to get there:
This itinerary covers all the places that formed a backdrop to the works of the poet Quinto Orazio Flacco, known as Horace, from 33 B.C. onwards, during his stay in the Sabina. This pleasant itinerary can be followed independently by foot or by car, and the Office of Tourism and Culture of the Comune of Vacone (tel. 0746-676833) periodically organises guided tours. It should take one day at the most.
Biography of Horace
Horace was one of the greatest lyric poets of ancient Roman times. Born in Venosa in 65 B.C. he attended the best schools in Rome and Athens.
His economic situation, which worsened when his father's assets were confiscated, forced Horace to accept a modest job. During this time he started writing the first Satires and Epodi, which got him noticed in literary circles and led to the friendship of Virgil and of Mecenate, who, in 33 B.C., gave him a villa in Sabina where the poet could retire. In the years following he composed the Odes and the Epistole. He died in 8 A.D., just a few days after the death of Mecenate.
Horace was an elegant poet of refined expression. He also introduced many lyric metres and neologisms into Latin poetry, enriching it and bringing it to higher levels.
to the Horace Itinerary
The itinerary winds through the places that can be traced as having a link to the poetry of Horace. In 1771 Cardinal Bartolomeo Piazza meticulously described these places, taking into account the opinions of his predecessors.
1) It begins at the famous villa given to the poet by Mecenate in 33 B.C. The remains visible today consist of some massive crypto-porticos, mosaics, floors in opus spigatum, a ninfeo, phallic symbols, walls in opus latericium and opus incertum, plasterwork and several structures used in the day-to-day running of the villa. From here there is a marvellous view over the valleys of Sabina.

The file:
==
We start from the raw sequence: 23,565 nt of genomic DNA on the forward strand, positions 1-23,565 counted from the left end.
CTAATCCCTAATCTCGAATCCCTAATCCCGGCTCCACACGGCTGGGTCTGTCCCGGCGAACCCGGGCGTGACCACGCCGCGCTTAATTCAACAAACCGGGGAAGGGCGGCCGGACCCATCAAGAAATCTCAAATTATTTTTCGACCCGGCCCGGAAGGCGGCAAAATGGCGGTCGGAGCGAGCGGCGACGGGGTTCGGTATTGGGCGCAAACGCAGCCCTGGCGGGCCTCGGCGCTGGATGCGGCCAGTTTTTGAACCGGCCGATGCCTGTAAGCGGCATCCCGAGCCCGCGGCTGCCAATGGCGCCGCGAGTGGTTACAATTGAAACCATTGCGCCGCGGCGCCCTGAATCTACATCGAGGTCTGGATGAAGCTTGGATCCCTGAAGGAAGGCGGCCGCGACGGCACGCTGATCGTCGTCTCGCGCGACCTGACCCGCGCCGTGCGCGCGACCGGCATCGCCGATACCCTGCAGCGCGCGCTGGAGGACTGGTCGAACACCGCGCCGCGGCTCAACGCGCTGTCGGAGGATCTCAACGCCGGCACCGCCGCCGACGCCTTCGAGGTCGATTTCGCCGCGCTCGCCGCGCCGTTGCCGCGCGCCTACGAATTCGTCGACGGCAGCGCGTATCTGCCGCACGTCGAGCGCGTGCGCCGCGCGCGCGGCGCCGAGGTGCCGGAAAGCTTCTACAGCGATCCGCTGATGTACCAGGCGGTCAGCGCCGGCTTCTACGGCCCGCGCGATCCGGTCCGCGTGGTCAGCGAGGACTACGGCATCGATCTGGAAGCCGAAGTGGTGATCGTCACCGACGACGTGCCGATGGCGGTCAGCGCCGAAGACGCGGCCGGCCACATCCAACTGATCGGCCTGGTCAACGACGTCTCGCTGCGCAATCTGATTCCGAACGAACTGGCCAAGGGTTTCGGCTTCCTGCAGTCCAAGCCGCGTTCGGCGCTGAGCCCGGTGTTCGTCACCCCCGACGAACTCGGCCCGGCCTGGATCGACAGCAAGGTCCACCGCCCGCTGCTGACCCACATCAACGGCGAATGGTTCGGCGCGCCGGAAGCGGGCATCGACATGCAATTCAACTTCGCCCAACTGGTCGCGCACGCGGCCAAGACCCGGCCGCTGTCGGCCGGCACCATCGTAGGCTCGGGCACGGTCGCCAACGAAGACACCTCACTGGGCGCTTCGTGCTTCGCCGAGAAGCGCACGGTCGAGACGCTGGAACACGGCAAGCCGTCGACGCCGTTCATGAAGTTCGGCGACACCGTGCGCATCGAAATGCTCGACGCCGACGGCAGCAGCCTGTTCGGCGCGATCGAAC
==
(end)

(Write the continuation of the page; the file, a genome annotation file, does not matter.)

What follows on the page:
2) From the villa you move on to the celebrated Bandusia Fountain. On the eve of the Fontanalia, a feast that fell on the 13 October, Varrone describes the throwing of garlands into springs and the crowning of wells. In his Ode, Horace promises libations of wine, crowns of flowers, and the sacrifice of a goat:
Bandusia spring, clear as crystal,
how Soratte looms
4) Behind the village, beneath
the medieval walls of the castle, the inhabitants still celebrate a re-evocation
of the feast of the goddess Vacuna (Sacra
From here you can see the summit of the mountain, and you can see clearly what Horace himself described as "the valleys and smooth rocks of the dry slopes".
|5) The itinerary ends at the Pago, the mysterious sacred wood that is also mentioned by Pliny. This place represents something deep and ancestral for all the inhabitants of Vacone, and is still the scene of celebrations for the whole community.|
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